This week, online-marketplace Etsy, which specialises in
crafts and other artistic items, released new guidelines that clarify its long-debated definition of “handmade.” Sellers will now have the option
to hire additional employees and work with outside manufacturers, as long as they list the information on their “About” page.
Etsy’s CEO, Chad Dickerson, released the news Town Hall-style to a crowd of Etsy sellers, and reactions were mixed. Many sellers expressed concern about their single-person operations having to compete with businesses that use factory manufacturing.
Dickerson tried to quell concern by insisting that the changes would bring more buyers to the site, which would ultimately lead to more success for all sellers.
Etsy’s success as a company is based directly on the success of its 1 million active sellers. (Etsy’s main revenue comes from charging sellers $US0.20 to list a single item for 4 months, and then 3.5% of the value of the sale if an item sells). Etsy’s sellers made $US895 million on goods from the market place last year, which was a 70% increase from 2011. Although Dickerson would not reveal numbers, he told Business Insider that the company has been profitable since 2009.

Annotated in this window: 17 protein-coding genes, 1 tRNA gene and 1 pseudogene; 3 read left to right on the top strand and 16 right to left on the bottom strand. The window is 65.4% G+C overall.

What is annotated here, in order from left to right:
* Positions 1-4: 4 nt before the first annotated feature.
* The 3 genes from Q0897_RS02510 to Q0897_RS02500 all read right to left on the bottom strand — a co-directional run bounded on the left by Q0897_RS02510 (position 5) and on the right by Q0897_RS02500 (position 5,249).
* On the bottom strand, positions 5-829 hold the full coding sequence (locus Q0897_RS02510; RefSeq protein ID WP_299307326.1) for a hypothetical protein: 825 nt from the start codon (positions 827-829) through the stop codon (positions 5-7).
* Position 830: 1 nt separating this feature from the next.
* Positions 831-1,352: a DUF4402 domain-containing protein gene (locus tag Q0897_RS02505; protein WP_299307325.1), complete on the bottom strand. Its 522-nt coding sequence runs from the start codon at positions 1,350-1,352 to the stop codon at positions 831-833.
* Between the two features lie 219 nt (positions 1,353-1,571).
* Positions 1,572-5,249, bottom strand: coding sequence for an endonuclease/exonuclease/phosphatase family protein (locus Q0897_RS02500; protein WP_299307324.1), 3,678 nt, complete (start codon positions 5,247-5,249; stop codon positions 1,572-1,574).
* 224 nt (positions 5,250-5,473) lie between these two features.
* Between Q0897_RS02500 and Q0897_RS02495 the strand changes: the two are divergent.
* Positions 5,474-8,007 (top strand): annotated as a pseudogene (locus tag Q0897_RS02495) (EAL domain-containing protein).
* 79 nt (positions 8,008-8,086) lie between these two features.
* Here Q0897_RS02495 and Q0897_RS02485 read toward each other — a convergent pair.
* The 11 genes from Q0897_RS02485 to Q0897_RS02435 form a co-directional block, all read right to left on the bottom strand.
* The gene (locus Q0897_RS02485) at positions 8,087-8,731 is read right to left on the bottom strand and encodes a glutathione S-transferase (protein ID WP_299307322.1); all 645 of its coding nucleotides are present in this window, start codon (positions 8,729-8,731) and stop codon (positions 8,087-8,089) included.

Given that success, it’s natural to wonder what’s next for Etsy: When asked about an IPO, Dickerson responded that the company had no imminent plans to go public and that IPO details have not even been considered yet. He made it clear that the company is feeling no pressure from investors to IPO or be acquired, even though it has taken $US91.7 million in funding over its eight years of existence.
Rather, the company is focusing on its merchants. Dickerson also told us that he wants the new guidelines to allow sellers to grow on Etsy and not feel alienated when their success necessitates them having to hire outside help.
Another change that Dickerson announced was that Etsy would be improving its call center. He told us that the company currently has 450 employees, but will be hiring more in the upcoming months.
One of the biggest challenges ahead for Etsy is figuring out how best to handle the shift in its traffic from traditional web to mobile. In 2010, only 3% of all e-commerce came from mobile, but that number has been growing, as Etsy itself has seen. “We need to figure out the best way to get people to buy on mobile,” Dickerson said. “That requires experimentation.”